How difficult is it to travel along the entire Swiss border by paddling, cycling and – the really hard part – climbing? All this summer (July–September), the news and information website swissinfo.ch will be presenting the attempts of one man to do just that.
Sometimes, you wake up one morning with an idea that just doesn’t want to go away. Last year, John Harlin, an avid mountaineer and writer on mountain matters, decided he would like to literally circumnavigate Switzerland by tracing its borders. Harlin began realising this idea on June 23, 2010, on the south shore of Lake Geneva in the village of St Gingolph that borders France. He had set aside three months to achieve the feat, but about ten days into the trek, he took a major fall and broke several bones in his feet while climbing the Aiguilles Rouge du Mont Dolent on the French border.
The intrepid mountaineer was determined to resume his journey once the bones had healed. But in the meanwhile, in October 2010, he opted for a less foot-based activity of paddling along the northern border with Germany (Rhine River and Lake Constance), mountain biking the wild western frontier with France and kayaking across Lake Geneva.
For Harlin, tracing the nation’s borders is also a way to contribute another perhaps meditative answer to his own Zen-like question: “When is a people a nation, a border a boundary?” The answer is perhaps more readily found between the covers of books detailing the history of this country of rebellious tribes who defied Europe’s aristocracy. Or in the wealth of monuments from the monastery of Romainmôrtier, to the motorway service area at Pratteln or the broadcasting tower at Beromünster that also reveal a great deal of the country’s evolution. But a man sitting in an armchair reading books or helping himself to fried foods in a late 1970s pit stop would be of no interest whatsoever to today’s twitterati and Facebook junkies.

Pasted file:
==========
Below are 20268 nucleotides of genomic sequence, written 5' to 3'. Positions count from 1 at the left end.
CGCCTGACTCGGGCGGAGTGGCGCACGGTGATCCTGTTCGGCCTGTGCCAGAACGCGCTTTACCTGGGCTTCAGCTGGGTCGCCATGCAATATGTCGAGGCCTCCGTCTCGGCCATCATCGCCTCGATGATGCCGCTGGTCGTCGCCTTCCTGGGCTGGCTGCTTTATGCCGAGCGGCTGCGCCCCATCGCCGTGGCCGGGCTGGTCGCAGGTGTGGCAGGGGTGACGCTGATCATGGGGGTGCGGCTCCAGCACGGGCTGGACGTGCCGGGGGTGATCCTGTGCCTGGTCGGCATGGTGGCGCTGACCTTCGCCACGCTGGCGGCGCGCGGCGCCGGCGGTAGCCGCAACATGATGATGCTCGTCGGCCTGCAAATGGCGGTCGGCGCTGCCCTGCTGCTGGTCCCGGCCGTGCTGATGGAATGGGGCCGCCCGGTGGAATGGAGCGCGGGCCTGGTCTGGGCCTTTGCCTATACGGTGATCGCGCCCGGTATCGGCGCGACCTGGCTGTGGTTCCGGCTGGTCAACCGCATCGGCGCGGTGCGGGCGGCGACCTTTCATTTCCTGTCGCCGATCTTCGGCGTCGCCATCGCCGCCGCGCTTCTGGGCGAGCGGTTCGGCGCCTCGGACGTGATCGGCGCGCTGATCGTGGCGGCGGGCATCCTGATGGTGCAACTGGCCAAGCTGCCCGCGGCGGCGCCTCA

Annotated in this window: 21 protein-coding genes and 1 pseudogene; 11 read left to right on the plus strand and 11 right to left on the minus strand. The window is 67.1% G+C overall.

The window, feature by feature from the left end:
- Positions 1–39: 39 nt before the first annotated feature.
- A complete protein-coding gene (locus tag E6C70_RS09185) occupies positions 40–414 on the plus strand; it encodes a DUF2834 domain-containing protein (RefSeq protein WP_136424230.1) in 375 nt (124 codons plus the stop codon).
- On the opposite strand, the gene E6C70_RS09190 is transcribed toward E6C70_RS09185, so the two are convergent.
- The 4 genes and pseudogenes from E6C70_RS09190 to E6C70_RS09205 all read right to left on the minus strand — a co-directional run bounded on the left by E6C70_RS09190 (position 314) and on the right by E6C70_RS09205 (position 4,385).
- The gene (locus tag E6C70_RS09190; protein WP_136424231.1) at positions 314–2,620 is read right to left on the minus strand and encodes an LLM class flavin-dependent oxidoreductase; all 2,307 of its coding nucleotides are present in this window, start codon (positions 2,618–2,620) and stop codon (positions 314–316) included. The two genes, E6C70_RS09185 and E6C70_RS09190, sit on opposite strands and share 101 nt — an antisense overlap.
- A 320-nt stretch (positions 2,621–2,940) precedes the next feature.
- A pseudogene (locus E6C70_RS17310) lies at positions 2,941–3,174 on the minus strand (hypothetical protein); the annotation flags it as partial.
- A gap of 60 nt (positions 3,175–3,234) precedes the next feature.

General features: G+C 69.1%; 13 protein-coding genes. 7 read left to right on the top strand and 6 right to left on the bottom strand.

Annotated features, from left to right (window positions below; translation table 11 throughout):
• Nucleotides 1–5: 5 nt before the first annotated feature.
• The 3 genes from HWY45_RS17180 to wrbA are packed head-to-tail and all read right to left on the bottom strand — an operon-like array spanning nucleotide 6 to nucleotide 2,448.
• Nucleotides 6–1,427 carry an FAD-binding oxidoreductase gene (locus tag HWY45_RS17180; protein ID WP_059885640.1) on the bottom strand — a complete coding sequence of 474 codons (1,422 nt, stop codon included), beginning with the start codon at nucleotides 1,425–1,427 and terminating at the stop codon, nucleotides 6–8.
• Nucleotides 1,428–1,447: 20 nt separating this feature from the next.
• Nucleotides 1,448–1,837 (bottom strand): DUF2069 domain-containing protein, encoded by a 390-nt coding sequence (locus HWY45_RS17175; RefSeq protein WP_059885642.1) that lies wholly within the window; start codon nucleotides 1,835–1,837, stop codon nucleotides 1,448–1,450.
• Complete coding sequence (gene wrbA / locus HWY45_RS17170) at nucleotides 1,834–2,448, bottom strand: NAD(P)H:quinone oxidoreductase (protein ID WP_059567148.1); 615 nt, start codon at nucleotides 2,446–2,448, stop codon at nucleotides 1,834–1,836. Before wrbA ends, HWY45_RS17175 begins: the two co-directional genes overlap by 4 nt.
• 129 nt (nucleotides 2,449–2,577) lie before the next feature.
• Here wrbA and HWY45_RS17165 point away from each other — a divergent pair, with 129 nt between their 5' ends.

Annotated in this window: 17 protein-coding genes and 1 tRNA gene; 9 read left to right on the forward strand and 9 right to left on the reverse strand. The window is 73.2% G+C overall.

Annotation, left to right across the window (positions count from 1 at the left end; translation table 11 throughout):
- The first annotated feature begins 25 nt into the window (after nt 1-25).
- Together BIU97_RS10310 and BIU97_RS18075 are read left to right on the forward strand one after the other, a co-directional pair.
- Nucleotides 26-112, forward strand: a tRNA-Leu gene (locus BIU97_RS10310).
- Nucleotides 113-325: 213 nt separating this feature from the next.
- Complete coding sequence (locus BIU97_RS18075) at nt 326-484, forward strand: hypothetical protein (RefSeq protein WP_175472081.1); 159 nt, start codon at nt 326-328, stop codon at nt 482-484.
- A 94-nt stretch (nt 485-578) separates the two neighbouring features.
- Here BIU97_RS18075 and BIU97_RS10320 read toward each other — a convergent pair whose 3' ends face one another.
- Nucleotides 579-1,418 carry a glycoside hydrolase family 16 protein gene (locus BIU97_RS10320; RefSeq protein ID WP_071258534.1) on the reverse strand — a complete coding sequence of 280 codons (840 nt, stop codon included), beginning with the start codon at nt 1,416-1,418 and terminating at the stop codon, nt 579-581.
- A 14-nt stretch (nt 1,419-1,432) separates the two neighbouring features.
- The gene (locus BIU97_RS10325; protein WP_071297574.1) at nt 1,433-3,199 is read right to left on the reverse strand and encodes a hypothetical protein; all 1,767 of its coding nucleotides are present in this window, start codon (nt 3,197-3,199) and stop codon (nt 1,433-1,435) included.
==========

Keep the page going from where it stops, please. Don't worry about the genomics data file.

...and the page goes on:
Harlin will not be alone. While he clambers up and down Switzerland’s rocky borders, he will be vicariously tracked by an army of Monday-morning “mountaineers” through his online, multimedia diary available on swissinfo.ch/harlin, Facebook and Twitter, and pinpoint his exact location thanks to a customised and integrated Google Map. He is using a smartphone instead of pen and paper, allowing him not only to take notes, snap pictures and shoot videos, but also upload them in near real time to the exact location on the map where they were recorded. The process has been more or less automated. More than 21,000 people from around the world already decided they “like this” by clicking on the corresponding icon. Harlin’s latest “Border Stories” updates are then sent directly to their Facebook profiles. And he has been picking up fans on the way, like one Catherine Deegan, who enthused through a forest of exclamation marks: “John, thank you so much for sharing your adventure with us! Like so many others, I too have followed every step of your journey and enjoyed the photos and videos. I look forward to next summer, where you can count me in!!!! Enjoy the rest!”